Sabally says gov’t cannot silence him

434
image 6

By Omar Bah

The opposition United Democratic Party campaign manager, Momodou Sabally, has said he cannot be intimidated following his release from detention on Friday.

Mr Sabally was arrested in connection with a video in which he allegedly said UDP will take the country from the president before the local government elections. He spent ten days in detention without appearing in court before he was released on Friday following the Supreme Islamic Council’s intervention.

ADVERTISEMENT

But reacting to his arrest and detention, Sabally said: “They wanted to silence me but I can assure them that we are not going to allow them to return us to the dark days of our history. That will not happen. I am even stronger today than ever before.”

He vowed to continue exposing the corruption and excesses of the government without fear.

“I will continue to talk about the Covid-19 funds that they misused, the children that were killed because of the government’s negligence, the deportation of Gambians and maltreatment of the people of Foñi by the Ecomig forces. So, my politics will not change a bit,” he said. He said his arrest and detention has only given him more popularity and galvanised Gambians against the excesses of the government. He expressed gratitude to all Gambians especially his party executive and supporters who have been very supportive to his family since his arrest.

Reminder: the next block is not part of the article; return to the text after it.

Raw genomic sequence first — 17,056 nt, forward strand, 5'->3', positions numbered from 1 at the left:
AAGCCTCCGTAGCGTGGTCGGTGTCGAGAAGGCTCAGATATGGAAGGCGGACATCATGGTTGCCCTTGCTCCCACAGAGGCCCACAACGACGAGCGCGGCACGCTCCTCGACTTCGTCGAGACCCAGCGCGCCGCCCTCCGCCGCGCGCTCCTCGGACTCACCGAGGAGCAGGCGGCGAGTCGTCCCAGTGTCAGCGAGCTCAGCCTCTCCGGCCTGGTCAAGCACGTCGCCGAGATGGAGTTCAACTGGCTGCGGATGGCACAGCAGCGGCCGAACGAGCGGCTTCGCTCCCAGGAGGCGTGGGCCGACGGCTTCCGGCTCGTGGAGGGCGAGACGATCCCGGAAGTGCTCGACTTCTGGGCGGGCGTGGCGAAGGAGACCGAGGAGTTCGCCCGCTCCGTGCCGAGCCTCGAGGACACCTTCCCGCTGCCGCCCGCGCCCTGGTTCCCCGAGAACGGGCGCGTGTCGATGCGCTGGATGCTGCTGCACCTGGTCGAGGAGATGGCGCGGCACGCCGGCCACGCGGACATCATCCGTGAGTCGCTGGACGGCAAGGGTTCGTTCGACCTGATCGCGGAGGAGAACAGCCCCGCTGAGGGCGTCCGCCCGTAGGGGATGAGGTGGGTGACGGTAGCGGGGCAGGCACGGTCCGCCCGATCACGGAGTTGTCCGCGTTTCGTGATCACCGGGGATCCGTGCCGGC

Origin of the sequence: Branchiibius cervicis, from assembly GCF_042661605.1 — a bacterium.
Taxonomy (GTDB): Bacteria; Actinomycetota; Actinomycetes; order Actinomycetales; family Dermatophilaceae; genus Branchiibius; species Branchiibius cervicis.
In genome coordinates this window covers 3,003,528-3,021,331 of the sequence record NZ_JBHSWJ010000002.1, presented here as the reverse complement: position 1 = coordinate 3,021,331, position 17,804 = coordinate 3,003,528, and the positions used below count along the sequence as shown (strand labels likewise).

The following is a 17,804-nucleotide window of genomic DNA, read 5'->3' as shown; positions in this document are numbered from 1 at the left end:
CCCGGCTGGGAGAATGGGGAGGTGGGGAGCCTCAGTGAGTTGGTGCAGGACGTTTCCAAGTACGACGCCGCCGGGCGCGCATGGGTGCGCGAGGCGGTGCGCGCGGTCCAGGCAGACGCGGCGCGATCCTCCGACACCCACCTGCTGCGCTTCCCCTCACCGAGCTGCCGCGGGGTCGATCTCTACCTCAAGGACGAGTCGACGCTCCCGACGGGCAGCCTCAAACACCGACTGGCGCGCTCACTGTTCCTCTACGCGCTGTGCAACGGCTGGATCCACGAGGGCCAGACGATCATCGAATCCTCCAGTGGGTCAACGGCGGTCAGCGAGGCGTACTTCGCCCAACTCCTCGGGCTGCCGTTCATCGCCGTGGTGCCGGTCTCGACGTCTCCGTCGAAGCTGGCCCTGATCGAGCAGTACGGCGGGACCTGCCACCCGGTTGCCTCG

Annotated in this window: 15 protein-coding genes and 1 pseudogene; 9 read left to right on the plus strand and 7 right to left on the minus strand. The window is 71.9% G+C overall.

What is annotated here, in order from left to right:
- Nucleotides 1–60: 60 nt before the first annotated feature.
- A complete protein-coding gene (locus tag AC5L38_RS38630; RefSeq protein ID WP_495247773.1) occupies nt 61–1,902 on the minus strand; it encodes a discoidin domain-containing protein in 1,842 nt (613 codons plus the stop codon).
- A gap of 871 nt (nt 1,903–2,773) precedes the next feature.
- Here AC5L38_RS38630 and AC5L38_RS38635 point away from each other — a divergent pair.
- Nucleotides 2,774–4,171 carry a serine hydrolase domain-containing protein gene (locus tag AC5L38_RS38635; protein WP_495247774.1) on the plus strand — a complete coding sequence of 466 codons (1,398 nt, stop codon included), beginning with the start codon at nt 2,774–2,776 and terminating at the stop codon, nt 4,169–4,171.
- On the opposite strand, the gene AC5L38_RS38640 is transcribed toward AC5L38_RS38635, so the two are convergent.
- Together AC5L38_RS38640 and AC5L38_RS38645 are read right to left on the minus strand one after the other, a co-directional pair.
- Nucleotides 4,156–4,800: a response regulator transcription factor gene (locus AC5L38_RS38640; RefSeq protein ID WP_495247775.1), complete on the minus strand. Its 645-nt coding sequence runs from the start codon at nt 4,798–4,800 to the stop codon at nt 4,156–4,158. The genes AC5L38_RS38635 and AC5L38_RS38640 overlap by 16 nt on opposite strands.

He thanked the Supreme Islamic Council for their intervention and commended them for insisting during the negotiations that people should be allowed to express themselves within the limits of the law.

“I am free and home today because Gambians across the political, religious and ethnic divide, came together in solidarity with the truth; to support justice, democracy and human rights. Thank God we won. This victory cannot be about Momodou Sabally alone. This whole thing was about the country and the principle of democracy and human rights. And it is Gambia that won at the end of the day,” he added.

Commenting on his experience in an interview with the BBC, Sabally said: “The first night they took me to the Anti-Crime Unit in Banjulinding which is a place they took hardened criminals to. I slept on a bare floor and then the following day they took me to the PIU headquarters where they provided me with a mattress. No one harassed me among the police officers.”

On whether he will take legal actions, Sabally responded: “I still have to talk to my lawyer.”